So at a National Competition you will get up to 7 days flying, often with retrieve. You will be spending time with the top pilots in that country, and many from around the world, and you will have opportunities to talk to them! In fact, you will have many pilots flying the same air as you, trying to fly the same course that you can quiz them on later. This is gold. The conversations I have had after a task are the most helpful ones I have had about paragliding techniques. “Oh, you went that way — why did you do that?” and “Didn’t you find the air super-turbulent there? How did you deal with that?” and “Right, I now know that I have to be at least 2100m to cross there”. It is about putting yourself out there, but these questions are a great way to make new paragliding friends.
It’s hard not to put yourself under pressure (I do appreciate this) but take a look at other people’s tracks when you upload yours. Especially people who you have pegged at around your level of performance. Notice what routes they took. Track them down and ask them about their flights. Did you fly with someone at one point who made it to goal, even though you didn’t? Try to pin-point the moment in their tracklog where their flight diverged from yours. If you can’t quite work it out, go talk to them.
Some competitions do a daily review of the best or most interesting flights from the previous task. Doarama is a great tool for this. Go to these sessions!! It’s not about hoping they will pick your track, it’s about the chance to listen in (and maybe contribute) to a discussion by experienced pilots about their decision-making. Doarama is a game-changer in this area. If you haven’t used it, take a look. My usual XC buddies and I will upload flights after a free-flying day, just so we can analyse each other’s decisions. This is about learning, and not about berating yourself.
A lot of competitions try to run events each evening or morning around information-sharing. I often see more junior pilots give these a miss. I’m not sure why — but I would say, regardless of the topic, go! You won’t gain more skills by osmosis, but you simply cannot go to one of these talks without learning something new. If the topic is something you know nothing about or didn’t think you’d be interested in (maybe its Acro or Distance flying), just go to listen to someone passionate about a topic enough to put the time and effort into a presentation. It’s a great way to get excited about the next flight, even if the last one wasn’t stellar.
Learn how to exploit the most from a day.
How many times have you got to launch and realised your instrument was flat, you forgot your lunch, you forgot to refill your ballast bag, you forgot to leave the keys in the retrieve vehicle… All these things can screw up a day that you had probably moved heaven and earth to get to. I don’t need to tell you that preparing for a day’s XC can be a hassle. It says a lot about how much we value the flying! If you haven’t worked it out by now, the key to exploiting the most out of a day is to be organised. Competitions are a great way to learn how to do this.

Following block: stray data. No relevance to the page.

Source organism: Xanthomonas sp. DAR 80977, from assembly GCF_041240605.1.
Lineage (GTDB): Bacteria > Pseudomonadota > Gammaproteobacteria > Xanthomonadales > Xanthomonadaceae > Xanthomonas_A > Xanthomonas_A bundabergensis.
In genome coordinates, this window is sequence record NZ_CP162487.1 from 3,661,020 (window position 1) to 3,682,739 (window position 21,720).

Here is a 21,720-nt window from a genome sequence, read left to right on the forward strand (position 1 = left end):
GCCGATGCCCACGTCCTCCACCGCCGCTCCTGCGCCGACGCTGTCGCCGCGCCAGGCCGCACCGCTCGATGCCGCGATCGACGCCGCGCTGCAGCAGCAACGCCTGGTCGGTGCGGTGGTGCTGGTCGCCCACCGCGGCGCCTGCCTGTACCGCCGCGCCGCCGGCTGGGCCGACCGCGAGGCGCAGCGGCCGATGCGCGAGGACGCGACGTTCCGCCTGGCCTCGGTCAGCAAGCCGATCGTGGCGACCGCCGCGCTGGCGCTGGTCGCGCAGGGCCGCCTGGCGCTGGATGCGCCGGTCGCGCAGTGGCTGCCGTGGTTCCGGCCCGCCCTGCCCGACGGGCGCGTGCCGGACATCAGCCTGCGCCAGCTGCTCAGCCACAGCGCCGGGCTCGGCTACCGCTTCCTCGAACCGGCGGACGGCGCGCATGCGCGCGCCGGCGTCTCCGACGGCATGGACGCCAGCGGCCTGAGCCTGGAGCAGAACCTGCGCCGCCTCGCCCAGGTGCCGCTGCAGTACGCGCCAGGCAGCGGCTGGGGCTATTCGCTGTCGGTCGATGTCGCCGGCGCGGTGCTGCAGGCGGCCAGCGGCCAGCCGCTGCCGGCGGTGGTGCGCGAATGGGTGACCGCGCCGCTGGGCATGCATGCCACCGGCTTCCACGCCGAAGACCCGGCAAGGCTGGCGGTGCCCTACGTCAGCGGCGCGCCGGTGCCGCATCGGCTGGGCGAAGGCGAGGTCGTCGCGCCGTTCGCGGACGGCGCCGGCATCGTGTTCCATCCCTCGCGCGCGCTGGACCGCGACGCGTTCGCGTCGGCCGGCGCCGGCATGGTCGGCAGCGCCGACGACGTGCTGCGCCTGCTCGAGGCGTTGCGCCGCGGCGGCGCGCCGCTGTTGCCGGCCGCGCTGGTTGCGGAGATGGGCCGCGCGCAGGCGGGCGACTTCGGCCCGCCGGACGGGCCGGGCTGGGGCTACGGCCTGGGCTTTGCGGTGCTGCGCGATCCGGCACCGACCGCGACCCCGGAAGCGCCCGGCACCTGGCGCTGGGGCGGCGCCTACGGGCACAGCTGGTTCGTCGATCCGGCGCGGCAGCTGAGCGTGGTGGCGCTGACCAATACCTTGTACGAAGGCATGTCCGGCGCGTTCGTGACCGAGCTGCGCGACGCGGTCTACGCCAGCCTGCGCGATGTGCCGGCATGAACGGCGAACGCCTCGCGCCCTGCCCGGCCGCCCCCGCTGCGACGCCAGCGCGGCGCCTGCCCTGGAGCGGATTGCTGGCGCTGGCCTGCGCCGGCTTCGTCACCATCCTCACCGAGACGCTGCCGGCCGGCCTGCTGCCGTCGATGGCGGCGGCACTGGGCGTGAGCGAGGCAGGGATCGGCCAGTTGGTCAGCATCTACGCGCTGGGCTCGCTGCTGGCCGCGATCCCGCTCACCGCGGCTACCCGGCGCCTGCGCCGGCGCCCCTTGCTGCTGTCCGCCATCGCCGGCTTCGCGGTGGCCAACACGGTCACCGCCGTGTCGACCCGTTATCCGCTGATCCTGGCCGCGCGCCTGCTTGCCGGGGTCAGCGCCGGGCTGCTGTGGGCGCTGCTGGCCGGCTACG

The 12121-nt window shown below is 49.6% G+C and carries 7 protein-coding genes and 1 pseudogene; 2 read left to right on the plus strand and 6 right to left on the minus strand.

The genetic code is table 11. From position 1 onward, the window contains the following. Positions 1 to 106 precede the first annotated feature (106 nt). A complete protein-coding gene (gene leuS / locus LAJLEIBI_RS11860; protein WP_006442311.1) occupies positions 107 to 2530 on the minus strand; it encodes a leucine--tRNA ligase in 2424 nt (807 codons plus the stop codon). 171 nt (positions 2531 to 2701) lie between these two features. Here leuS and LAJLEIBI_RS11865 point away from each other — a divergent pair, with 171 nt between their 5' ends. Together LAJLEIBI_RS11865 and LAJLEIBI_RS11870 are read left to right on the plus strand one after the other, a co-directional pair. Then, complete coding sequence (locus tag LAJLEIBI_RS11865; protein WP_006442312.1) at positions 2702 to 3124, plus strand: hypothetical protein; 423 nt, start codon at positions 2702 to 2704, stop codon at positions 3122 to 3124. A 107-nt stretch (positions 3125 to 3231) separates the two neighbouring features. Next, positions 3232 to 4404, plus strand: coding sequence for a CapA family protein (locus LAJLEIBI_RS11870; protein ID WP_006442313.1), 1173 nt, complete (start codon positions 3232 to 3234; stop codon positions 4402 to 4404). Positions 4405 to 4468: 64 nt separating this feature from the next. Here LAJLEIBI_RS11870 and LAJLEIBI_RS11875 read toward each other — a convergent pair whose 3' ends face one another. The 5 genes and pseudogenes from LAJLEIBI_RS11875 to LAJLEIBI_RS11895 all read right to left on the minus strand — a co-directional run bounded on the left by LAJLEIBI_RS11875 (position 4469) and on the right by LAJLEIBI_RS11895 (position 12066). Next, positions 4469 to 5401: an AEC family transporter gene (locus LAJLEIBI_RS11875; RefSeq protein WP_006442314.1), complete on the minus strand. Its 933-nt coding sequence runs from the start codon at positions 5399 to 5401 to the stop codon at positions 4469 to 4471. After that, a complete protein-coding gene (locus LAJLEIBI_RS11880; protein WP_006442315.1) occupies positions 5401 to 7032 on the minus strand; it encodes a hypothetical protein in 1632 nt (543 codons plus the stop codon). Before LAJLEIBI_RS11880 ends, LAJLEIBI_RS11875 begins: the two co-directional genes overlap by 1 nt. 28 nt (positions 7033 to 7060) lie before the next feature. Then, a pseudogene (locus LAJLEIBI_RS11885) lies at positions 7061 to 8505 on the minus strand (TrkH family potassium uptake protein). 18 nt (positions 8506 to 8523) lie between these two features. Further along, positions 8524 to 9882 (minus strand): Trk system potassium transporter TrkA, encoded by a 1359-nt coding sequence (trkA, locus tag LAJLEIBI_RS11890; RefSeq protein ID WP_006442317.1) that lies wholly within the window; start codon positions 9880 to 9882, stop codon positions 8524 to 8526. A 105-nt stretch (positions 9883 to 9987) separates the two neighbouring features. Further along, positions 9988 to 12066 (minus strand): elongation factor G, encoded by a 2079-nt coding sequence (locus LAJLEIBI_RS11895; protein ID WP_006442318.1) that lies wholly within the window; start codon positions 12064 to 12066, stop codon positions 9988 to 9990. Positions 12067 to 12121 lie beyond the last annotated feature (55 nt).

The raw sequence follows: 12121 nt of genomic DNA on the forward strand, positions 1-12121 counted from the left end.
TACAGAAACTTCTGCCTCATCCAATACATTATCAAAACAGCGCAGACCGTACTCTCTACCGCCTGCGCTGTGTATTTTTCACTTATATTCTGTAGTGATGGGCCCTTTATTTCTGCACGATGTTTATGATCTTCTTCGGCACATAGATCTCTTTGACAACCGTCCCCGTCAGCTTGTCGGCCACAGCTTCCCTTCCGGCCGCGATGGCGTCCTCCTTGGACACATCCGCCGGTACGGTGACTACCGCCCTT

There is a routine and some pressure to be organised in a competition on a daily basis. When you first start, it can seem daunting and a little nerve-racking. Pilots looking serious, power-walking around camp with their camel-back in one hand, looking doubtful at the sky. The reason they look serious is because they really want to get the most out of the day. And they’ve worked out that in order to get the most out of the day, you need to be organised. Here’s an example checklist for the day:
- Electric equipment charged
- Electric equipment packed
- Ballast filled
- Camelback filled
- Last 2 items packed but completely separate from first
- Big breakfast consumed
- Lunch and snacks made and packed
- Ride to launch sorted
- Sunscreen, sunglasses, hat, loo-paper, tissues, phone packed
Does this list look familiar? Do you have a similar list for free-flying? My list is basically identical. What competitions have taught me is how to be organised enough to get the most out of the day. When you are starting out in competitions, you are likely to feel under pressure to be organised, but stick with it, talk to others about their tricks for making sure they remember everything and this will benefit your free flying also.
The checks you get into the habit of in a competition don’t just make sure something inconvenient doesn’t happen. You also get in the habit of vital equipment checks. That’s not to say you don’t stuff up sometimes but it certainly develops an on-launch discipline that stays with you when you free fly also…. “Leg straps — check, chest strap — check, reserve handle — check, tracker on — check…”